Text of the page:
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Councillors back police plan to protect horses from abuse

Abuse of any kind will mean a fine under new bylaw. The fines targets drunken abuse from people in the Hess Village entertainment district.

Vote next week will make it illegal to touch, throw bottles at or harass police horses

Private Const. Preston Gabriele and Lincoln, an eight-year-old Percheron, patrol downtown Hamilton. City hall just voted to slap a $250 fine on anyone who touches, harasses, taunts or otherwise interferes with a police horse or dog. (Sunnie Huang/CBC)

Councillors have wholeheartedly endorsed a police request help protect their horses from drunken abuse.

A council vote next week will make it illegal to touch, throw bottles at, harass or otherwise taunt a police horse.

The city’s planning committee voted Tuesday to slap a $250 fine on anyone who interferes with a police dog or horse. It’s particularly an issue in Hess Village, where drunk patrons mess with the horses to irritate police or impress their friends, said Sgt. Brad Adams of Hamilton Police Service.

City council will make a final vote on June 25. That means police can lay tickets for anyone who hits, startles, harasses, touches, fees or taunts a police animal.

Failing to control your pet from attacking a police animal also counts.

Councillors almost made the fine $1,000, saying $250 was too low.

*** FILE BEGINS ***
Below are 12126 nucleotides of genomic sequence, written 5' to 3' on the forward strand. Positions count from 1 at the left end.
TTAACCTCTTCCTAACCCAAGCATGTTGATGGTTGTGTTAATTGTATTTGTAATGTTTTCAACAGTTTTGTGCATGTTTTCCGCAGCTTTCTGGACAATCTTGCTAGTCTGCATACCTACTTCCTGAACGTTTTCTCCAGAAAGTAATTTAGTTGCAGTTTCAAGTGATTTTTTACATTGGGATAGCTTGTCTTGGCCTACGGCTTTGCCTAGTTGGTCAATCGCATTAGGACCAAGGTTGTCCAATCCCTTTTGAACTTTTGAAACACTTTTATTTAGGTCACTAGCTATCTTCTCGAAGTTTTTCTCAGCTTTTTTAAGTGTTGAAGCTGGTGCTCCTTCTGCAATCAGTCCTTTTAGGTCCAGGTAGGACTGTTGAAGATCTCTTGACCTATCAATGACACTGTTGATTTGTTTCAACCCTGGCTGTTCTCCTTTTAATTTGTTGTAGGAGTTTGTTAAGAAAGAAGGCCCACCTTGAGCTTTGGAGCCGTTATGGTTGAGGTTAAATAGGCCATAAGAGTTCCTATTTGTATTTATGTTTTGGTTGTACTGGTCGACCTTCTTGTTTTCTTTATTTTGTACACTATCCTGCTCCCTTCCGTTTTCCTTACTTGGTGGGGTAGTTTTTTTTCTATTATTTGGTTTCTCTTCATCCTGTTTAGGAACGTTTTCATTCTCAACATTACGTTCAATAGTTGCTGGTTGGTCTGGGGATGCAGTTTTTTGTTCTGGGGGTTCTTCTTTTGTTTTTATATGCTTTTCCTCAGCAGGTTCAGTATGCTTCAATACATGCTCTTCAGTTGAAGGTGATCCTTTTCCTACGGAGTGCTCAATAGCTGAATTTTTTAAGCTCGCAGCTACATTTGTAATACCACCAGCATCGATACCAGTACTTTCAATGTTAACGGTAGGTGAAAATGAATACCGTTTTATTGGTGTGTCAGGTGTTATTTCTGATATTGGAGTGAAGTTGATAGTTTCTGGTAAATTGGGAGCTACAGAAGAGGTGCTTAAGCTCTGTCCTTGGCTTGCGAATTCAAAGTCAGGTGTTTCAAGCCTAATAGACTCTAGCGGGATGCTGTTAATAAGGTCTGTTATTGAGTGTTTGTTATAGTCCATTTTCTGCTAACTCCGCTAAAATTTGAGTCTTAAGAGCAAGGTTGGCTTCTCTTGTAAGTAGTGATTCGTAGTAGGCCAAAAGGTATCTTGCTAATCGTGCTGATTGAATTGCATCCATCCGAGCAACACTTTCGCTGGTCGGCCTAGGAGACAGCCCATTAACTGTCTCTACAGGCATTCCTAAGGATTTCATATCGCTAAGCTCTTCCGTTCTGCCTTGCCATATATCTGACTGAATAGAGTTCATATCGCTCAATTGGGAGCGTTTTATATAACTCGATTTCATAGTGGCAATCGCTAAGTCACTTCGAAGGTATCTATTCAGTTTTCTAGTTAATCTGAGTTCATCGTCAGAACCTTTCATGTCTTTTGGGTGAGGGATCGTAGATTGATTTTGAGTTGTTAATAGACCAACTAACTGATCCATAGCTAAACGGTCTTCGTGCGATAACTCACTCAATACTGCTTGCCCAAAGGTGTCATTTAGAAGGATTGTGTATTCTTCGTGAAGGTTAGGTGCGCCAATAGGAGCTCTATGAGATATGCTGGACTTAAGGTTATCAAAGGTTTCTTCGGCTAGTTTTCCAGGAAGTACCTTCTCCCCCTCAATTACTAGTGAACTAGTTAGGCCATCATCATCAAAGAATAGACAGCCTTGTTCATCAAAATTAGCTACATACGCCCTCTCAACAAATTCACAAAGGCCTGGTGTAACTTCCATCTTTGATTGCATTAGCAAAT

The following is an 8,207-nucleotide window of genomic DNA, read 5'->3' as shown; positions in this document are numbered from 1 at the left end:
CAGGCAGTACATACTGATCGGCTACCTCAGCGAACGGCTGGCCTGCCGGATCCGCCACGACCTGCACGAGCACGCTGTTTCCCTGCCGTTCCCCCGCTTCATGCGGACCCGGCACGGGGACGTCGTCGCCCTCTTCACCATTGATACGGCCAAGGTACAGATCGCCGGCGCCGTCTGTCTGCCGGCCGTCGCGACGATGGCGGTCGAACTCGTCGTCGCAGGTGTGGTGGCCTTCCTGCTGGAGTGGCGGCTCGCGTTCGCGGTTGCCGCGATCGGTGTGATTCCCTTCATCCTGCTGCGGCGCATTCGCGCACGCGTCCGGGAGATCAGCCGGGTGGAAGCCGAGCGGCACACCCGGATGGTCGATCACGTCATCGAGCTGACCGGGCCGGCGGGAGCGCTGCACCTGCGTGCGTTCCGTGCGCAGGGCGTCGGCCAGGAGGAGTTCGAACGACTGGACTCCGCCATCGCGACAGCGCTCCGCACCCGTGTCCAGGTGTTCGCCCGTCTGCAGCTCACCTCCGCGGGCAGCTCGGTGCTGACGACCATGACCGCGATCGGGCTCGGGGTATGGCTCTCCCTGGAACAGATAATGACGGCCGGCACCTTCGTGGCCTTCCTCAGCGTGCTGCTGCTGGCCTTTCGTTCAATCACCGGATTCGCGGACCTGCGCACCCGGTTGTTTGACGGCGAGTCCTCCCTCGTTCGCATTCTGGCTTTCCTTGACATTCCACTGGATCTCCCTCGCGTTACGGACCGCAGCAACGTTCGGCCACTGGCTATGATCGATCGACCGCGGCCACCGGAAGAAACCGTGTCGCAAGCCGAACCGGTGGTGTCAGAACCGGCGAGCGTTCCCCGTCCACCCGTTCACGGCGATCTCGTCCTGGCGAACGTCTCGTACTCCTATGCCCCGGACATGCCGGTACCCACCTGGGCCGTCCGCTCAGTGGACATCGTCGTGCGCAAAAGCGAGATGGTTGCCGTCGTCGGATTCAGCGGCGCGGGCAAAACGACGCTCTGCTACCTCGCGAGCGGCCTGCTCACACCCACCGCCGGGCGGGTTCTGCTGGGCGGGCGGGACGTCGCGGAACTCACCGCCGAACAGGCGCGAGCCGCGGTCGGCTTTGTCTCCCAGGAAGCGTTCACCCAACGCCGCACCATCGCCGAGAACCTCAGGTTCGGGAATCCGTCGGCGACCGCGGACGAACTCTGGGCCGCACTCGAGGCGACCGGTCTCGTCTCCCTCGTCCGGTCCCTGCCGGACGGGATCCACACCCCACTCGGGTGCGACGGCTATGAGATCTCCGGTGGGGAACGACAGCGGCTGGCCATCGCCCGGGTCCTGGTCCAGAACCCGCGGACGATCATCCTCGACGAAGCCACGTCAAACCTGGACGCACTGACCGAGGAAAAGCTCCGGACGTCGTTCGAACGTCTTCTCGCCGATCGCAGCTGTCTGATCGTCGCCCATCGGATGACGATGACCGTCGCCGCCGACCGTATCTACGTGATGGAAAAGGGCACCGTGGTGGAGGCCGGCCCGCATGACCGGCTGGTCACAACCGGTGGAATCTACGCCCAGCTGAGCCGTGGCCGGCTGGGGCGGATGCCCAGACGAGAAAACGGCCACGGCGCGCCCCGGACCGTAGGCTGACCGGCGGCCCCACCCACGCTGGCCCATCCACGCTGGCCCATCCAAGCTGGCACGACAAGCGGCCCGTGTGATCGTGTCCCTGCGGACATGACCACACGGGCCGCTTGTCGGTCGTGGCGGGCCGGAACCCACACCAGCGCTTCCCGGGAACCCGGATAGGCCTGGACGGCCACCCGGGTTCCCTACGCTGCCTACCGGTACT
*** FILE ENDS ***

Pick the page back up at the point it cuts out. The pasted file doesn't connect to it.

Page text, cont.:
“A $250 fine for hitting a horse, some of these idiots would think it’s the cost of entertainment,” said Coun. Brad Clark of Ward 9.

Some of the offending partiers “spend more than $250 on drinks in a night.”

Once a few tickets are issued, word will spread and people will comply, said Adams, who leads the police service’s mounted patrol unit.

For example, Hess Village used to have a challenge of people urinating in public places. But since police issued some tickets, people either don’t do it or are more discreet about it.

The fine for touching a police horse will be similar, he said.

“It’ll get out there quite quickly.”

If convicted, the person can face a fine of up to $10,000 for first conviction and $25,000 for subsequent convictions.

In the U.S. assaulting a police animal has the same consequences as assaulting a police officer.

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